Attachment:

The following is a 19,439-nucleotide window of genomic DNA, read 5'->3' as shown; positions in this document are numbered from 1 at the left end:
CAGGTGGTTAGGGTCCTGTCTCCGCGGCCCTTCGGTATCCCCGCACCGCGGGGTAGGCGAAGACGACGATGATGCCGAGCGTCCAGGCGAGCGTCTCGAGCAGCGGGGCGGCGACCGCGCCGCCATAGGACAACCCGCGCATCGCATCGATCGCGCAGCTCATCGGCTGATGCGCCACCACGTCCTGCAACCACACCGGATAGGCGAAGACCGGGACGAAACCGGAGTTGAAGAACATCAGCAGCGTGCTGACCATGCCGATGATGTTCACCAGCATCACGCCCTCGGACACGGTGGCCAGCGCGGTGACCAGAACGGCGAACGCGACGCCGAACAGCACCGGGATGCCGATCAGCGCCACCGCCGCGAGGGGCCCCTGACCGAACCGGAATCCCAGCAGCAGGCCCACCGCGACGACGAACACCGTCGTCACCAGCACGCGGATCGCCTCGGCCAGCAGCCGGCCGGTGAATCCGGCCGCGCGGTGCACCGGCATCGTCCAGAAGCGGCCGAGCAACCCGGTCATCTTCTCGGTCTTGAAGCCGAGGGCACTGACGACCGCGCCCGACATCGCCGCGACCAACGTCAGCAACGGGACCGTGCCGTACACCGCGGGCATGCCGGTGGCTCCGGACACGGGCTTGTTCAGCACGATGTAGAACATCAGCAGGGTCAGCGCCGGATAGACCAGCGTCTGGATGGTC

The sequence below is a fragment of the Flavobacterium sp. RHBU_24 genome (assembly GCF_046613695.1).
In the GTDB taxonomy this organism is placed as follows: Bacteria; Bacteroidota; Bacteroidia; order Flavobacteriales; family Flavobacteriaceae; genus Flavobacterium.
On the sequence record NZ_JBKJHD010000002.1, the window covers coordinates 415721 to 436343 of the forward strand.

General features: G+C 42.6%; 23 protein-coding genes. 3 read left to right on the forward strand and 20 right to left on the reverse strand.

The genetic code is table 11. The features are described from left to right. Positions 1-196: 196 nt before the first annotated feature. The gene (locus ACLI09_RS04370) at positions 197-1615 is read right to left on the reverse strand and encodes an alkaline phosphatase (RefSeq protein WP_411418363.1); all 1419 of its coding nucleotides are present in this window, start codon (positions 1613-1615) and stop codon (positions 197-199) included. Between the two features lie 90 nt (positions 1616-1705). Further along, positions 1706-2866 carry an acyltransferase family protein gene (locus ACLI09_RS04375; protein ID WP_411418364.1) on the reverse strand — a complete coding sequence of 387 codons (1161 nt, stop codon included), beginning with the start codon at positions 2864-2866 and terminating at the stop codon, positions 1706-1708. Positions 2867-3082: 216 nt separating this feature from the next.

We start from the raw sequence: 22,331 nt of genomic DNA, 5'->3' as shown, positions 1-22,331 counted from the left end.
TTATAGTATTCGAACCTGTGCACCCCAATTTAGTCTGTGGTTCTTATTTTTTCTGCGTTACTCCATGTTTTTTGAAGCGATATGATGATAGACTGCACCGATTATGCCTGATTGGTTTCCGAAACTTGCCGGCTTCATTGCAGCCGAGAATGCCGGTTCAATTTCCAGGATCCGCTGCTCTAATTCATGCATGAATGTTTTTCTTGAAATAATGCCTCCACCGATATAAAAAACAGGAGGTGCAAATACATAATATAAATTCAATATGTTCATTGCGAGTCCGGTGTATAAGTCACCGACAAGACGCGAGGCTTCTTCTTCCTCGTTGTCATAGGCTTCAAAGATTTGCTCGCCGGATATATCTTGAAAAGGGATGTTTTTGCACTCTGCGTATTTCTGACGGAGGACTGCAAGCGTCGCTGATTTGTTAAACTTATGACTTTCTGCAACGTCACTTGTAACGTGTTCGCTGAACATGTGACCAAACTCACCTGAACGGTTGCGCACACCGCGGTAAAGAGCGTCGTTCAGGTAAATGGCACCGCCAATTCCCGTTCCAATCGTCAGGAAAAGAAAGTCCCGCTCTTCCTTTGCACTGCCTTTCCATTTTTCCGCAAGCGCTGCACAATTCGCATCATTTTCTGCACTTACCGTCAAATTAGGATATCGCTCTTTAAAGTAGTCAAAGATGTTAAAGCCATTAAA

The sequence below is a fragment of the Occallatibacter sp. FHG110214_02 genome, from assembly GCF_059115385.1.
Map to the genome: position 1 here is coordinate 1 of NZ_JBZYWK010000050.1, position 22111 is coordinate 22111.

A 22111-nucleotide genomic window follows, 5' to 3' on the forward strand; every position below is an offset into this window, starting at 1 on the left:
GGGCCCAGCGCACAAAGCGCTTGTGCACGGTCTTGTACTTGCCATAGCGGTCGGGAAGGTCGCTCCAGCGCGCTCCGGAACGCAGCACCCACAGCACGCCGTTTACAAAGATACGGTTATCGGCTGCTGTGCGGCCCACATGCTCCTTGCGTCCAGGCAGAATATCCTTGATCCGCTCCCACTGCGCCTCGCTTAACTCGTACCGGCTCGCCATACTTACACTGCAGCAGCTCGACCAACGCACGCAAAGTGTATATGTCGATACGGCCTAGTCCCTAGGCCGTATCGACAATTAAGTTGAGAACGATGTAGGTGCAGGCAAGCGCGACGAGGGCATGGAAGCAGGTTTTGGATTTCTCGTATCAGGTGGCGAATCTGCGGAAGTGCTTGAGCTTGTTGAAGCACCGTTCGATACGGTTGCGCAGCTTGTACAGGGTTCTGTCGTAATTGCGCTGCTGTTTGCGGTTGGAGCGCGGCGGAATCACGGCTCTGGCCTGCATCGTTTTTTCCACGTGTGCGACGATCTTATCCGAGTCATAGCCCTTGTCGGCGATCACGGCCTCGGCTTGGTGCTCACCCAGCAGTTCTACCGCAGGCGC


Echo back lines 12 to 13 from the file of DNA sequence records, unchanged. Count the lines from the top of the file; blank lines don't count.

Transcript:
A 22111-nucleotide genomic window follows, 5' to 3' on the forward strand; every position below is an offset into this window, starting at 1 on the left:
GGGCCCAGCGCACAAAGCGCTTGTGCACGGTCTTGTACTTGCCATAGCGGTCGGGAAGGTCGCTCCAGCGCGCTCCGGAACGCAGCACCCACAGCACGCCGTTTACAAAGATACGGTTATCGGCTGCTGTGCGGCCCACATGCTCCTTGCGTCCAGGCAGAATATCCTTGATCCGCTCCCACTGCGCCTCGCTTAACTCGTACCGGCTCGCCATACTTACACTGCAGCAGCTCGACCAACGCACGCAAAGTGTATATGTCGATACGGCCTAGTCCCTAGGCCGTATCGACAATTAAGTTGAGAACGATGTAGGTGCAGGCAAGCGCGACGAGGGCATGGAAGCAGGTTTTGGATTTCTCGTATCAGGTGGCGAATCTGCGGAAGTGCTTGAGCTTGTTGAAGCACCGTTCGATACGGTTGCGCAGCTTGTACAGGGTTCTGTCGTAATTGCGCTGCTGTTTGCGGTTGGAGCGCGGCGGAATCACGGCTCTGGCCTGCATCGTTTTTTCCACGTGTGCGACGATCTTATCCGAGTCATAGCCCTTGTCGGCGATCACGGCCTCGGCTTGGTGCTCACCCAGCAGTTCTACCGCAGGCGC